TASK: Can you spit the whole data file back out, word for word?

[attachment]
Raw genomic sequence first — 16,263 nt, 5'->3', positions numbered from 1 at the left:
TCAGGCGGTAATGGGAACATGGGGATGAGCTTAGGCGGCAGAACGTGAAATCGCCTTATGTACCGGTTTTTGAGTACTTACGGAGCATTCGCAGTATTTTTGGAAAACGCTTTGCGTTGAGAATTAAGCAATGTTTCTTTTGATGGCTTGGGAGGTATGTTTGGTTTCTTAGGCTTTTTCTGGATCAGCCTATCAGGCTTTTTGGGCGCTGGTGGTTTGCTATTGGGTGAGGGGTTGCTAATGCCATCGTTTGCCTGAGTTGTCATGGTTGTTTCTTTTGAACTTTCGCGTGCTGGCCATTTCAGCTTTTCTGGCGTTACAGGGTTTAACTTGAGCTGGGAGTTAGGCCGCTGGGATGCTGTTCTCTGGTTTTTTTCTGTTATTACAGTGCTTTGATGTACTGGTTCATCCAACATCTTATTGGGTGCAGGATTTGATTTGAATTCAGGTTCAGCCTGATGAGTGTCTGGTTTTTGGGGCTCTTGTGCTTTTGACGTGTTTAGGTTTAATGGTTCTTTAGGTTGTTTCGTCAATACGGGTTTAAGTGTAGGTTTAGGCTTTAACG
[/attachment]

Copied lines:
Raw genomic sequence first — 16,263 nt, 5'->3', positions numbered from 1 at the left:
TCAGGCGGTAATGGGAACATGGGGATGAGCTTAGGCGGCAGAACGTGAAATCGCCTTATGTACCGGTTTTTGAGTACTTACGGAGCATTCGCAGTATTTTTGGAAAACGCTTTGCGTTGAGAATTAAGCAATGTTTCTTTTGATGGCTTGGGAGGTATGTTTGGTTTCTTAGGCTTTTTCTGGATCAGCCTATCAGGCTTTTTGGGCGCTGGTGGTTTGCTATTGGGTGAGGGGTTGCTAATGCCATCGTTTGCCTGAGTTGTCATGGTTGTTTCTTTTGAACTTTCGCGTGCTGGCCATTTCAGCTTTTCTGGCGTTACAGGGTTTAACTTGAGCTGGGAGTTAGGCCGCTGGGATGCTGTTCTCTGGTTTTTTTCTGTTATTACAGTGCTTTGATGTACTGGTTCATCCAACATCTTATTGGGTGCAGGATTTGATTTGAATTCAGGTTCAGCCTGATGAGTGTCTGGTTTTTGGGGCTCTTGTGCTTTTGACGTGTTTAGGTTTAATGGTTCTTTAGGTTGTTTCGTCAATACGGGTTTAAGTGTAGGTTTAGGCTTTAACG